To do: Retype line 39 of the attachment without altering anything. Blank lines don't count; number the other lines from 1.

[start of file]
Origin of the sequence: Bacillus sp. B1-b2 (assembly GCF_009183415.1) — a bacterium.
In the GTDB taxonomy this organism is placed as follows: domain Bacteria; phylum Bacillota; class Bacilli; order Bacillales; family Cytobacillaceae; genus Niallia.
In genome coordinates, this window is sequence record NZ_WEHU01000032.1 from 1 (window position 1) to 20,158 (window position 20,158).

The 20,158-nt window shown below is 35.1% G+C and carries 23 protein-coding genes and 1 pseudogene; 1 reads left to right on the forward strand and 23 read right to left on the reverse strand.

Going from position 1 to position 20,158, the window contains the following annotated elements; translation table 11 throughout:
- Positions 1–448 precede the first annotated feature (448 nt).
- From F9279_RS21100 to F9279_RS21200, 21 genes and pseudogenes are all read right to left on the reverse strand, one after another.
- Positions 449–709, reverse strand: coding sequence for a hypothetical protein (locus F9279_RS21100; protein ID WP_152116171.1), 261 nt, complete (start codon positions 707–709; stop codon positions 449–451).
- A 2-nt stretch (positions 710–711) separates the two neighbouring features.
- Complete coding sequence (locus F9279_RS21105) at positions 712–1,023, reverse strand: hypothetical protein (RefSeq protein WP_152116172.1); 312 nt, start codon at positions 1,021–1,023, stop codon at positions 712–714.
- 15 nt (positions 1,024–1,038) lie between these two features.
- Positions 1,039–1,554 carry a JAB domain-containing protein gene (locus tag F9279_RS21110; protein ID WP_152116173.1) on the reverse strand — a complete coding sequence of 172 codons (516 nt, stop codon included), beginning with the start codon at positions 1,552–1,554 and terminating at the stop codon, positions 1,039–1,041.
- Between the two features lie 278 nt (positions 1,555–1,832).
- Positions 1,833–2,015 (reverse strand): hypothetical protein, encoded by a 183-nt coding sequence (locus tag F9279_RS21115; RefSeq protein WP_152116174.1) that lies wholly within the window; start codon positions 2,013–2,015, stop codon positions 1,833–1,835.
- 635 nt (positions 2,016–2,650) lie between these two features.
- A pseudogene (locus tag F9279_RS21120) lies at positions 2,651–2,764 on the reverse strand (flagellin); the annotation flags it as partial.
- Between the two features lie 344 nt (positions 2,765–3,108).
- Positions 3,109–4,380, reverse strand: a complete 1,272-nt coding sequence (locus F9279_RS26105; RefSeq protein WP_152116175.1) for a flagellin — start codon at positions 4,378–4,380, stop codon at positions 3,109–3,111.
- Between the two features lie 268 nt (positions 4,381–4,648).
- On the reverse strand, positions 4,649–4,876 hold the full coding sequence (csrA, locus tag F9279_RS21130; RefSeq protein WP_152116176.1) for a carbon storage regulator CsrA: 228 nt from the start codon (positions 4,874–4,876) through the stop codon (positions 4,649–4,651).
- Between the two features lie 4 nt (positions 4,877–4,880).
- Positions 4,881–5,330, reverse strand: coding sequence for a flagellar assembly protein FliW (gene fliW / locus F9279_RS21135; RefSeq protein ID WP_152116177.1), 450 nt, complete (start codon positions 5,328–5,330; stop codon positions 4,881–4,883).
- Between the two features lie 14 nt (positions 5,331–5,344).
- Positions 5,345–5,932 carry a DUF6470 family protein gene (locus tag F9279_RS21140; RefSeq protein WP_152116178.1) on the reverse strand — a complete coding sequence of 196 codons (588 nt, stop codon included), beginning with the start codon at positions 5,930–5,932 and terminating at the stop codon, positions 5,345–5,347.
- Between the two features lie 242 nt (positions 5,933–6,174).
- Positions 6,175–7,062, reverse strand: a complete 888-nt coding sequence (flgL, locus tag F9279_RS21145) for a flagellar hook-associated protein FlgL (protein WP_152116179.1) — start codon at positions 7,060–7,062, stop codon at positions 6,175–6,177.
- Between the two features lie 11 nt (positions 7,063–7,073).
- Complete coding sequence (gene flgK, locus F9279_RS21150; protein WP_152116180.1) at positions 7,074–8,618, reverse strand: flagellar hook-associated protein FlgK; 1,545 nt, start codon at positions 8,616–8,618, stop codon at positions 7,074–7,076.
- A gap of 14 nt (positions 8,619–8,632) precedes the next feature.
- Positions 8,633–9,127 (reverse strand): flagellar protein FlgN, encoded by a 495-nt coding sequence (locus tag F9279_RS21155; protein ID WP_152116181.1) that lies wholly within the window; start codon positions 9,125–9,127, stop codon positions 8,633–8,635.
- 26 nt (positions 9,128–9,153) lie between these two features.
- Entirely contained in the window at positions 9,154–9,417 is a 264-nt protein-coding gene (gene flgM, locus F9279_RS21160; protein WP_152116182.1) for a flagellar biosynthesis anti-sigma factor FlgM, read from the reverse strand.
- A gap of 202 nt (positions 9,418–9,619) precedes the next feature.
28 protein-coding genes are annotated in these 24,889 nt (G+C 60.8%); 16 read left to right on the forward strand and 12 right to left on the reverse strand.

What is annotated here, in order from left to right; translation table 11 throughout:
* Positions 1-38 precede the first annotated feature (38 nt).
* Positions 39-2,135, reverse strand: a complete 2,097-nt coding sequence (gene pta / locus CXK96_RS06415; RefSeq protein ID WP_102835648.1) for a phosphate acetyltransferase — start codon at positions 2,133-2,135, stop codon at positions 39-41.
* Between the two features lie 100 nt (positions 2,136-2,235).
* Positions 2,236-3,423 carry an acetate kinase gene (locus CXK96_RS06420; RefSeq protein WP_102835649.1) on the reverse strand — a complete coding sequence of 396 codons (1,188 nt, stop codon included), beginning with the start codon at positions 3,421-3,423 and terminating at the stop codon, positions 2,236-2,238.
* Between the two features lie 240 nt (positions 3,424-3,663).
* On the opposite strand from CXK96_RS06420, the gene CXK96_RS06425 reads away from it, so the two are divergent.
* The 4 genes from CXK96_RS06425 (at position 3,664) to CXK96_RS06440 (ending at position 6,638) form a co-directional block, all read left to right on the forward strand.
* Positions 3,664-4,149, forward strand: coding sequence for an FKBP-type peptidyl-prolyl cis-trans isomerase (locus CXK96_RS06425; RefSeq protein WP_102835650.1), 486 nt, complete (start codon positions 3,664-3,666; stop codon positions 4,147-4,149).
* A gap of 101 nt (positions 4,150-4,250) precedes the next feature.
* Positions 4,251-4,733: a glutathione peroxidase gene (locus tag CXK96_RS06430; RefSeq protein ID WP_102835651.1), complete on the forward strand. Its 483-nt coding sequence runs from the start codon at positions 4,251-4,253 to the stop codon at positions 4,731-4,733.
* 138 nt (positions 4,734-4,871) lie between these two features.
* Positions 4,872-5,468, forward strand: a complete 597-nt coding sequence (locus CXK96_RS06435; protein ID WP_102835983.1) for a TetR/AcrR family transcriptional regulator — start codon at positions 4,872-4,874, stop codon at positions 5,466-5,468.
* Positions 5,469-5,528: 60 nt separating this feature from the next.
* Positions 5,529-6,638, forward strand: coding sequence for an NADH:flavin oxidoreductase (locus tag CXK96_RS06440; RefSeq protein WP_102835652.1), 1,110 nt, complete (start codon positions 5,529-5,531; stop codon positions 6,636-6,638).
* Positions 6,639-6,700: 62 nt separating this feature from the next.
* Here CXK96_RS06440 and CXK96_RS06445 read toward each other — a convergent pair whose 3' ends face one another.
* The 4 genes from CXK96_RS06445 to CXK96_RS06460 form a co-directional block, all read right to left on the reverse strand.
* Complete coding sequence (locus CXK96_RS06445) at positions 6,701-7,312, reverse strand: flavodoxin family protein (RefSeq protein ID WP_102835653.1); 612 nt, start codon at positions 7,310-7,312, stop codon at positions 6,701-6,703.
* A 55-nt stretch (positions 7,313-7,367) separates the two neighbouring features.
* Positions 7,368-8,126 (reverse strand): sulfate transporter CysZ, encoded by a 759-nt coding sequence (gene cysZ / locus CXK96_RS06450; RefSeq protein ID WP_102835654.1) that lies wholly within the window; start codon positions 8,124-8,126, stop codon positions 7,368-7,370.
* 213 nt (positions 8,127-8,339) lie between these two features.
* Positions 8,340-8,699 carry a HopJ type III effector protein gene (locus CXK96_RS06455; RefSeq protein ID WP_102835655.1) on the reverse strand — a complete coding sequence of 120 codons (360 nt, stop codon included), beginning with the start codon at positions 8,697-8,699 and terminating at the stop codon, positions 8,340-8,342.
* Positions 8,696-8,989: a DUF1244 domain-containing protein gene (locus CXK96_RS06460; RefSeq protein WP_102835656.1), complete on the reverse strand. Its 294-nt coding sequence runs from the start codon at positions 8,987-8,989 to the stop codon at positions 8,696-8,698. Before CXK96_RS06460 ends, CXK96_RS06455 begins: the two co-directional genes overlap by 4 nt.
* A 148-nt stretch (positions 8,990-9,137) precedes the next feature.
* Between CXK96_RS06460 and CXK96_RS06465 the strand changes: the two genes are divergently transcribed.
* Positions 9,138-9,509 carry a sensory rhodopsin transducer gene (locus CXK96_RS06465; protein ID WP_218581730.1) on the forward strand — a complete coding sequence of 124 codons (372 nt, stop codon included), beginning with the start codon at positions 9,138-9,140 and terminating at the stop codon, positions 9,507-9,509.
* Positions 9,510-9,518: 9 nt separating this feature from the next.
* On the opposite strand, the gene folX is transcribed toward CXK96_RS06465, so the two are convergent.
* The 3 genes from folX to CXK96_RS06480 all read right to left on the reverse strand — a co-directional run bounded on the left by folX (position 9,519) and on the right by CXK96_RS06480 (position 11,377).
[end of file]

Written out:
* Positions 2,236-3,423 carry an acetate kinase gene (locus CXK96_RS06420; RefSeq protein WP_102835649.1) on the reverse strand — a complete coding sequence of 396 codons (1,188 nt, stop codon included), beginning with the start codon at positions 3,421-3,423 and terminating at the stop codon, positions 2,236-2,238.